## Interactions between reliability and validity

As illustrated below in a diagram used by many sources, there are interactions between reliability and validity. On the first dartboard, you can see a pictographic demonstration for data that is reliable, but not valid. The player consistently hits roughly the same spot, but is never on target, and therefore not accurate. In the second example, the player always hits the board so it is arguably accurate, given that the margin of error is rather high, but you can not rely on consistency. The third graphic demonstrates a condition in which the data is neither reliable nor accurate; they are only hitting part of the target and the shots are not evenly distributed around the bull's eye, which is meant to symbolize the variable that is supposed to be under scrutiny. The fourth board is the ideal that one strives for in science; not only is the data consistently showing similar values, but it is accurately assessing the experimental variable of interest, being the bull's eye.

## Summary of key points

- Reliability=Consistency→Statistical Significance
- Validity=Accuracy
- Reliability+Validity=Credible Experimental Results

## Final thoughts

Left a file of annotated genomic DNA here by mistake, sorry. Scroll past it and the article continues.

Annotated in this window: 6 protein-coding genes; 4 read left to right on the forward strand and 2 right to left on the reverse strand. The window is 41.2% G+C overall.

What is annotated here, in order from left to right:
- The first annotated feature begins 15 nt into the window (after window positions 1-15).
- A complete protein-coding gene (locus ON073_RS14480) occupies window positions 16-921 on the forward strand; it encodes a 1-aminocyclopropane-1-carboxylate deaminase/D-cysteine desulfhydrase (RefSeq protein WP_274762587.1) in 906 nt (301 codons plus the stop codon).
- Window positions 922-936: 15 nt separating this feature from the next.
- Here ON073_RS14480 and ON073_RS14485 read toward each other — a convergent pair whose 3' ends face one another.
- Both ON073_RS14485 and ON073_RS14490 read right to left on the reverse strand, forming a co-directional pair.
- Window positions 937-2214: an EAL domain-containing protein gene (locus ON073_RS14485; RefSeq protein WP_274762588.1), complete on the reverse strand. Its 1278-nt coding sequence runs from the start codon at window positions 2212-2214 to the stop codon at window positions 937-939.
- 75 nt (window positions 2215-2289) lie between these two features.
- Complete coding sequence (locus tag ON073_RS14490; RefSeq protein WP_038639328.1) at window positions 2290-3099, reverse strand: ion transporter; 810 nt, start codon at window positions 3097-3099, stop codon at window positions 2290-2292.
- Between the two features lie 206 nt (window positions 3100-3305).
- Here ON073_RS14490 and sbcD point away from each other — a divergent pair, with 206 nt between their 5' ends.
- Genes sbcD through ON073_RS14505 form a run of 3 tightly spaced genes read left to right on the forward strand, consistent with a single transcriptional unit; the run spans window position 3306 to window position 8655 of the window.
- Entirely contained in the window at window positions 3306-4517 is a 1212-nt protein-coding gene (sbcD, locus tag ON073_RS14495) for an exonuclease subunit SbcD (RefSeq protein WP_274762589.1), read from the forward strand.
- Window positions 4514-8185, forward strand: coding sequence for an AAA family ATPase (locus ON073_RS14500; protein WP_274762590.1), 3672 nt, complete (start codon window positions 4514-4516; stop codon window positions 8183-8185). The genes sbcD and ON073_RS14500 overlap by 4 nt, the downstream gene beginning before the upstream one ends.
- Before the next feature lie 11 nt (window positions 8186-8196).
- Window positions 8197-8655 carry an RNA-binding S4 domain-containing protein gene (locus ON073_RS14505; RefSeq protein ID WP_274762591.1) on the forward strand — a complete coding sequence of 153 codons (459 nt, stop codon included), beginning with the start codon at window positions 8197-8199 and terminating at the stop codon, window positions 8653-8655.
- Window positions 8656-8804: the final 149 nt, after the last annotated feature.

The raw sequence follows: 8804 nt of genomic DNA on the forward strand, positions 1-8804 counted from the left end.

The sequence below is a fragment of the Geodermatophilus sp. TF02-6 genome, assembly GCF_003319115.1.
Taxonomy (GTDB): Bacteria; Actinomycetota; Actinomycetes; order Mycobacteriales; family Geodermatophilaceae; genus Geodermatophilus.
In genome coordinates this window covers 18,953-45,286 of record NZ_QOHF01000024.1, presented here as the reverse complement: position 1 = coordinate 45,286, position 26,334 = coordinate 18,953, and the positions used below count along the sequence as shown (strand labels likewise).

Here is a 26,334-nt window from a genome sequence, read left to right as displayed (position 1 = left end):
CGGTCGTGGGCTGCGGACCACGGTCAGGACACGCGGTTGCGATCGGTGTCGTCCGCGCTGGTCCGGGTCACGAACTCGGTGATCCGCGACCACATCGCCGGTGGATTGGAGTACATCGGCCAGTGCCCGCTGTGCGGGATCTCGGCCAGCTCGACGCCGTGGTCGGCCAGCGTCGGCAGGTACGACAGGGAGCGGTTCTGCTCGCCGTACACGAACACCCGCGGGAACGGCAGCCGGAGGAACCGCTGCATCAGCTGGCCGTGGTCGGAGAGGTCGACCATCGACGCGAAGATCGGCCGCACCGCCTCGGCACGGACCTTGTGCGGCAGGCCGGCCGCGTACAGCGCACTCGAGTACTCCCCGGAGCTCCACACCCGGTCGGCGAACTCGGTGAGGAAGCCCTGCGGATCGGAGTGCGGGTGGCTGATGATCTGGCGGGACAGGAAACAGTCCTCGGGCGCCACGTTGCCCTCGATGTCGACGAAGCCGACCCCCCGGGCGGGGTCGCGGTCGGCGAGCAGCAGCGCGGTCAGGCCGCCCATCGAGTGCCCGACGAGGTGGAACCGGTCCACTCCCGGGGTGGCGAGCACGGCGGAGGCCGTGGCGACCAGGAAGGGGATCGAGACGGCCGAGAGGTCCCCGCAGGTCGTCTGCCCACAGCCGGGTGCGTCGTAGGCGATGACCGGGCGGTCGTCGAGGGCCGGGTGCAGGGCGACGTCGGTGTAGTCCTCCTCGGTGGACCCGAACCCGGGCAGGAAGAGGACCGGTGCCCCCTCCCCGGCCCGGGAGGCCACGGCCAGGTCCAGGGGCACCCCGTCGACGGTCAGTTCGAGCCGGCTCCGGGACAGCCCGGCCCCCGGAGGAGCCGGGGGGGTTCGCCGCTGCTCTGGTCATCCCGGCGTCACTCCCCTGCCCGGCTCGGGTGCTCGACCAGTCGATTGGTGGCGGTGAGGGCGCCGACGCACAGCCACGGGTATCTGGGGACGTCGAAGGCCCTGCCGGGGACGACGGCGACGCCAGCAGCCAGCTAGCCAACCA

Although when you are first introduced to statistical analysis it can be daunting for a lot of people, a solid foundational understanding of the jargon specific to the field will reduce the likelihood of confusion as you move into more advanced topics, apply statistics to your own data, or try to discuss statistical results with others. I encourage you to look deeper into the specific statistical analyses that are commonly used in your field to facilitate your understanding of these concepts as they relate to your life. Initially, these topics may be confusing or dry, but once you become familiar with them they will prove to be excellent tools to have in your proverbial belt. Additionally, a basic understanding of research and statistics will protect you from the charlatans of the world who try to misguide others with fancy words and flawed data. As American astrophysicist, author, and science communicator Neal deGrasse Tyson once said, Science literacy is a vaccine against the charlatans of the world that would exploit your ignorance.